“My history teacher from middle school, Matt Denton (who now works at MLCHS), was my academic coach and teacher for all three years of middle school,” Baker said. “I learned a lot from him. He helped me with learning history. He didn’t just teach what came out of the text books. He had a different way of teaching. He knew history and explained it well. He helped me learn to study, especially for academic team. That has really stuck with me.

“My dad, Dave Baker, works at Fish & Wildlife. He is their information manager and editor for their publication, Kentucky Afield. He went to the University of Kentucky and also got a lot of money because of his ACT score. He lived in Paris at the time, so he was able to live off campus. And my mom, Ann Gibson, works as a copy editor for Norton (Healthcare). She is originally from South Carolina and majored in English at UVA.”

Baker said that his parents always encouraged him to work hard and they show commitment to his success. And according to him, his dad always said, “If you start something you finish it.”

“Even though I am not going into the same fields as them, my parents encourage me to pursue whatever dream I want,” said Baker. “They help me see my potential. They really push me to be more than what I believe I can be, which is good because you never want to get complacent.”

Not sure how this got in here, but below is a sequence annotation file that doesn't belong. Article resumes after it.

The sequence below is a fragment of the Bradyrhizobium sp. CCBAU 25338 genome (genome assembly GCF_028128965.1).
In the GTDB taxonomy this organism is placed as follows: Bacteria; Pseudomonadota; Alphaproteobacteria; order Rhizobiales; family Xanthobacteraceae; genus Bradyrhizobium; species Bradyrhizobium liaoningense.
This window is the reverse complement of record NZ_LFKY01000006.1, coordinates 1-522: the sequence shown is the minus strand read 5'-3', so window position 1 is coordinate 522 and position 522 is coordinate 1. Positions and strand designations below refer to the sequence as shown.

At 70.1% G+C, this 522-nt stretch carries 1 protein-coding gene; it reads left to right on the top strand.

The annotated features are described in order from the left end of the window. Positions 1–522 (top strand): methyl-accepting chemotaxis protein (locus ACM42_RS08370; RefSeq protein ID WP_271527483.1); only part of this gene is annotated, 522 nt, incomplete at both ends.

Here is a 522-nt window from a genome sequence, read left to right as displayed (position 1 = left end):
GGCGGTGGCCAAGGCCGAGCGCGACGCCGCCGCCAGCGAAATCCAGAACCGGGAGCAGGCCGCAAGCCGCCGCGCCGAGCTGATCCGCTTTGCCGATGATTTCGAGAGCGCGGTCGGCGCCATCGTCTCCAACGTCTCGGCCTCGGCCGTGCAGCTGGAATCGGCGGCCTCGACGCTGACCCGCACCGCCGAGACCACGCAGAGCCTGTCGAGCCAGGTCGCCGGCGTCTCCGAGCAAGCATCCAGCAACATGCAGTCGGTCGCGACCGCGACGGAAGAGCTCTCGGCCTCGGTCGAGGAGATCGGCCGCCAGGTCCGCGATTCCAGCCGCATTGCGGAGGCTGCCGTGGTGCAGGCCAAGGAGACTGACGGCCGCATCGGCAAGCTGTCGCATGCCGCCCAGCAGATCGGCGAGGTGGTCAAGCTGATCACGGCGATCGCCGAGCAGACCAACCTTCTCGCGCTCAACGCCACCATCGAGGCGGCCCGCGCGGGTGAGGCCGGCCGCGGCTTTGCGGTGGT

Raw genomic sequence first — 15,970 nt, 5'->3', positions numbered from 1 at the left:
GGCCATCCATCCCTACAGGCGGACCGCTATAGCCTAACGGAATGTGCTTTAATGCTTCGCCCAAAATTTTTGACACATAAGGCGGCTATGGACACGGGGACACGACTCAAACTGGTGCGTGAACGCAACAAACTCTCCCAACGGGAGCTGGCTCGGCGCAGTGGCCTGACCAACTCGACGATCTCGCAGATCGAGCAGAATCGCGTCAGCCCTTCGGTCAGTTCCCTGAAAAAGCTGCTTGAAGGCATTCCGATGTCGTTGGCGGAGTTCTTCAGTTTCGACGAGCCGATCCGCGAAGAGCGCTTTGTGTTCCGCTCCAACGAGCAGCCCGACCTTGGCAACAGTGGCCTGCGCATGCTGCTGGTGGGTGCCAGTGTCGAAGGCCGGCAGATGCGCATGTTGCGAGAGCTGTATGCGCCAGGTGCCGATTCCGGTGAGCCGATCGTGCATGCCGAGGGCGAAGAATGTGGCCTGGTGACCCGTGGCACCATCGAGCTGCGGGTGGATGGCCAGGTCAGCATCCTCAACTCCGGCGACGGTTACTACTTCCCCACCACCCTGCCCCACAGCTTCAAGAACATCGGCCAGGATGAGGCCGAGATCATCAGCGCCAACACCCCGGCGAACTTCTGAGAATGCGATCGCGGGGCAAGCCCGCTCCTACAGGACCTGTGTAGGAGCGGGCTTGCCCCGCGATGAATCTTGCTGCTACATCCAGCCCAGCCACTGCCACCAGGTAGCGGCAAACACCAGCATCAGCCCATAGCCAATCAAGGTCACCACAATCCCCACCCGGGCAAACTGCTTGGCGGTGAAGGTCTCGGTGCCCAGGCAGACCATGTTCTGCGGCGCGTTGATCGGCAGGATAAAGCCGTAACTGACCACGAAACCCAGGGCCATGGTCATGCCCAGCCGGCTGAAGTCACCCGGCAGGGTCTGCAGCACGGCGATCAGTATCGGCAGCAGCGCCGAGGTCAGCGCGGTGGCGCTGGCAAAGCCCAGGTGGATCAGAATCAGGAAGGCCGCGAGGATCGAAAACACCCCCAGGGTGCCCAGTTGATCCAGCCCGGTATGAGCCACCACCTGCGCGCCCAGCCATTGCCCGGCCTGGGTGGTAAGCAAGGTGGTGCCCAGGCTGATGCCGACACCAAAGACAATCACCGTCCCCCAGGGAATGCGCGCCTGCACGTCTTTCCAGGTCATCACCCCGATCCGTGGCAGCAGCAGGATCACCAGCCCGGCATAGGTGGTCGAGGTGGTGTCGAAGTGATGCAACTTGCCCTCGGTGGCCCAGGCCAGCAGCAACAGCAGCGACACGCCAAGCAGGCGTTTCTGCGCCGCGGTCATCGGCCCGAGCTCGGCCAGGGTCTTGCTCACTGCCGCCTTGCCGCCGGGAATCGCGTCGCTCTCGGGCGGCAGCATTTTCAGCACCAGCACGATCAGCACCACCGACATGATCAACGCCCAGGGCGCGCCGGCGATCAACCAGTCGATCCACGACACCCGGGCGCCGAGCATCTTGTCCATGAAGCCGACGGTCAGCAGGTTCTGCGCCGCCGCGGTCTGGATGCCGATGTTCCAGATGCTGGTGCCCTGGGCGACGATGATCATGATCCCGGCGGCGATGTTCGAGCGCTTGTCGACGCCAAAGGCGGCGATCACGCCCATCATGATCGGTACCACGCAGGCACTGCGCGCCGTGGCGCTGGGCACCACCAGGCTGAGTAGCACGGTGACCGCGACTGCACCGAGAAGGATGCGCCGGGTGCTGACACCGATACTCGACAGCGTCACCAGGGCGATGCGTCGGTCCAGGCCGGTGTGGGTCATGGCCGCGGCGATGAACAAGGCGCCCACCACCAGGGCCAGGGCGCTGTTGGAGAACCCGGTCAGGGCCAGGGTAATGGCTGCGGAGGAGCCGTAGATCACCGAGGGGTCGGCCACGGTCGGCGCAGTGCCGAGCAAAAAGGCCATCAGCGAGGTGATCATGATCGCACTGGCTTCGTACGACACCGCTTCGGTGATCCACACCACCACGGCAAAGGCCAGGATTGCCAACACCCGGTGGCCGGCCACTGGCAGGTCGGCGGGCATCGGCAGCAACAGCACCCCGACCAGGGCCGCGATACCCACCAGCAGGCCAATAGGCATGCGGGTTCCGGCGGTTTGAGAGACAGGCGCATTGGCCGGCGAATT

Off time

In his spare time, Baker likes to play music, specifically the saxophone, which he has been playing since the third grade. He said he hasn’t played any concerts, but he has played for a few nursing homes. He also likes to drive. He got a driver’s permit eight months ago and recently upgraded to his unrestricted permit. Additionally, he said he occasionally likes to fish.

“Over the summer, we went to South Carolina and went out on a boat in the bay,” said Baker. “We caught a lot of fish, mostly red fish and sharks. My dad even caught a few rays. We had a good time.”

While Baker may not know yet were he wants to attend school, he is confident that he will make a college decision that is best for him and his future. He knows that his perfect ACT will help him make his educational dreams a reality, thanks to the numerous scholarship offers an accomplishment as rare as his provides.